I think with economic development and the rise of the private sector (mainly small business) eventually the problem will fix it self as people have choices/ alternatives. But not if the IMF get’s involved, which will suck every sector of the economy to service the debt and the government have no means to lend money to small business to start businesses.

            There is nothing I despise more than the banking sector…..these whole breaking Africa to 54 states were designed to weaken each country from creating a single currency that will allow them to finance their own development but rather depend on the west to finance them and eventually control them. Basically it’s a form of colonization from remote, in fact it’s much easier now. The give you virtual money that they control and print and they get in return all the resources for free. And the amount of debt they have (like the US 18 trillion dollars), who cares..the US dollar is still the strongest currency…..

            Berhe

          • Paulos

            Berhino,

            I absolutely agree! That is a very smart argument. Well said ma bro!

  • Berhe Y

    Dear Abdulworld,

    I apologize if I distorted what you said, was not intentional.

    When you gave the Cambodia example, I understand what you meant.

    Thanks for engaging.

    Berhe

  • Berhe Y

    Dear Abdulworld,

    First I like to thank you for the long email you replied. I didn’t have a chance to respond back, but I think some of your reply does fit to the discussion at hand Re: Eritrea’s future.

    Not that to beat the issue but the apprehension you feel and the reservation that you have towards Eritrean ability to run a successful democratic institution, that I think you need to visit / revisit history.

    Eritreans were able to transition and run the institutions in the country administration after Italians / British administration is one example that we can draw our capabilities. It’s the same why we are good at cycling because of long history (true PFDJ) has squandered it.

    In terms of Ghedli, I think the most glorified version of its history should be, how decipline the fighters and the leaders were. By this I mean, how careful and focused in targeting military establishment only without causing civilian or property damages. They treated the captured solidiers with dignity and without resorting to revenge, but kept the fight against the target only.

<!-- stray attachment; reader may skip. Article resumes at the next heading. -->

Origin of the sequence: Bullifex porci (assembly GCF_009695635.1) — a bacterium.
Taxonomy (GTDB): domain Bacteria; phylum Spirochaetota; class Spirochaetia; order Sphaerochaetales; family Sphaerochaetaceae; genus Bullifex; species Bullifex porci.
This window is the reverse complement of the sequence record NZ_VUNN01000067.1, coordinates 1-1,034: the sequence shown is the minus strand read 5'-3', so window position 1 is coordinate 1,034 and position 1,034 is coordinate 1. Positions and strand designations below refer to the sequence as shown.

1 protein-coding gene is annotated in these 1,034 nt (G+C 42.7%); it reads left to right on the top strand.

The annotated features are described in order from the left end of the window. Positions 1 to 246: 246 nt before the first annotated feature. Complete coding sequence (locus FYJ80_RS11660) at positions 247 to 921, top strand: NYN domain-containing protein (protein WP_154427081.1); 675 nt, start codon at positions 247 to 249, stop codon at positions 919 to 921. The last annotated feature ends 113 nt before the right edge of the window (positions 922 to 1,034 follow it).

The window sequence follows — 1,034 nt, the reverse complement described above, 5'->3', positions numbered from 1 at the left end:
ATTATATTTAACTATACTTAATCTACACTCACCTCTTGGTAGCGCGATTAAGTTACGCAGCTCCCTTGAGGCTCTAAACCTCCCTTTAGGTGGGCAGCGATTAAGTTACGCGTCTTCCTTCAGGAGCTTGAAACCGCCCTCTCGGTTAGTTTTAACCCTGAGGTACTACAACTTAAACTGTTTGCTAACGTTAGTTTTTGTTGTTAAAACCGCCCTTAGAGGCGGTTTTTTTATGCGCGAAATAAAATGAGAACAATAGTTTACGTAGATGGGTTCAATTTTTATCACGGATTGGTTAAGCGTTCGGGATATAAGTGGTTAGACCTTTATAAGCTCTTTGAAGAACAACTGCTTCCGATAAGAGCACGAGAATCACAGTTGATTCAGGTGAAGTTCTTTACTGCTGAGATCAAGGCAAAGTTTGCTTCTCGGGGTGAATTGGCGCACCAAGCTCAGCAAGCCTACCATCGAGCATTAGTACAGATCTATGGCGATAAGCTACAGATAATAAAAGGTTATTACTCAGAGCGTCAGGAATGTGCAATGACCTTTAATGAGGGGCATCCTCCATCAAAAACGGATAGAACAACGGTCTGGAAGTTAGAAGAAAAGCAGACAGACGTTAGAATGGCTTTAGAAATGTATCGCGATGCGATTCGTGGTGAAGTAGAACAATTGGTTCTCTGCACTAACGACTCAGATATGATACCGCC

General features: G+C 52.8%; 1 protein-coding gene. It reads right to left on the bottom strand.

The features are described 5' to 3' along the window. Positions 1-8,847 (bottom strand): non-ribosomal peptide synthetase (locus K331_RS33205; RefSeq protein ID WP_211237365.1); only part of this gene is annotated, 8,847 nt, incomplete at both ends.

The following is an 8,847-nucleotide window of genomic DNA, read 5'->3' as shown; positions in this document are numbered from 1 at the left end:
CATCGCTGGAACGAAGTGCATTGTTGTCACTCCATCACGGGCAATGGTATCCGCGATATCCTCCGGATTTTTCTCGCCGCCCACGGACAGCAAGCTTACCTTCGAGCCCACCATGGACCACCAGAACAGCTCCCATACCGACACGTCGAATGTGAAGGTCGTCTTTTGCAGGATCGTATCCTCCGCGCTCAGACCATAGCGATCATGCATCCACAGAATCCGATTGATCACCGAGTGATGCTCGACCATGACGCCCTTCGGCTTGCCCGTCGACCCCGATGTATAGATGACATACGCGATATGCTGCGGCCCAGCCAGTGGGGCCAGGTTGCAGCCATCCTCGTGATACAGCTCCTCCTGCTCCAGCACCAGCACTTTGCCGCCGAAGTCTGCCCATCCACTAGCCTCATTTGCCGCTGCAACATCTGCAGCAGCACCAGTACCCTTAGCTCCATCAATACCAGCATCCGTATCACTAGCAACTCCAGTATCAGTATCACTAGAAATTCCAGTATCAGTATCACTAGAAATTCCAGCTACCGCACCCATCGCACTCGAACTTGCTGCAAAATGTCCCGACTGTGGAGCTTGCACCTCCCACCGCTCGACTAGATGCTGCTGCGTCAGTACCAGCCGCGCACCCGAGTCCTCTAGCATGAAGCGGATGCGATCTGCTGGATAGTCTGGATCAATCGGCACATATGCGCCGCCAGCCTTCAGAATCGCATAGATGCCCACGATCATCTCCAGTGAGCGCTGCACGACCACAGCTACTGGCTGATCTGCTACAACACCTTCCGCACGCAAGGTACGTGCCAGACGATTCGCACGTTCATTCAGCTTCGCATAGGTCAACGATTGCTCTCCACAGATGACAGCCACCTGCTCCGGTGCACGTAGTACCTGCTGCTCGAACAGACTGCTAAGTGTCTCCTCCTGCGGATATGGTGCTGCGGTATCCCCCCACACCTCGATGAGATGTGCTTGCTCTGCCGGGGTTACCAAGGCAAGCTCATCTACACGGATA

This and many things like this are the result of how people are able to close the sad chapter and move forward to peace. Compared so many other independence fighters, I think our ghedli has a good legacy that we all should be proud of.

    Saay does not have admiration to IA. Him being collage drop out would not have mattered if he was running the country succefully. The example he gave, Gates and Jobs, not that he is comparing with their achievements but to show you that, people who drop out of collage can do great things.

    Like IA many out ghedli leaders have dropped out of collage to join the liberation. MZ for example have done the same thing.

    So I think the point he is making, the problem we have in Eritrea it’s not because IA is a collage dropout but that he is an evil.

    There are some ghedli generation who have achieved many despite spending so much of their fruitful lives in ghedli. Had out struggle not being hijacked by IA and company, I think we would be taking a different Eritrea now.

    I think the best thing is, let’s leave our perceived bias aside and let’s try to contribute with honesty and engage with clear minds without passing judgement.

    I consider our struggle to tyranny is very successful albeit failing a debt to the regime. I consider it successful because, we, all of us collectively (at least the majority of us) refused to pick up arms and shoot at our own brothers and sisters. We do not have bad blood (at least an exaggerated one) that would prevent us from fixing our issues and build on.

    And I think this is because of our legacy of peaceful resistance and even during armed we focused on specific target.

    I hope you take my advise / criticism in constructive way.

    Berhe

  • Blink

    Dear All
    The Geneva going ,while Haile TG and saay push for Pan-Eritrean conference, the experience we all have from different perspective is a big whole we have to fill in . The ethnic based groups, the religious based groups, the region based groups , all these has to narrow their differences just for the sake of Eritreans in General is a good dream . So what is new ? The new is an Eritrean free of weyane gathering should show no mercy to the old guards of the opposition as they are a rotten once who slept with their secret Labour Party dreams .Lets wait and see if we have chance to find new faces that can take power after PFDJ .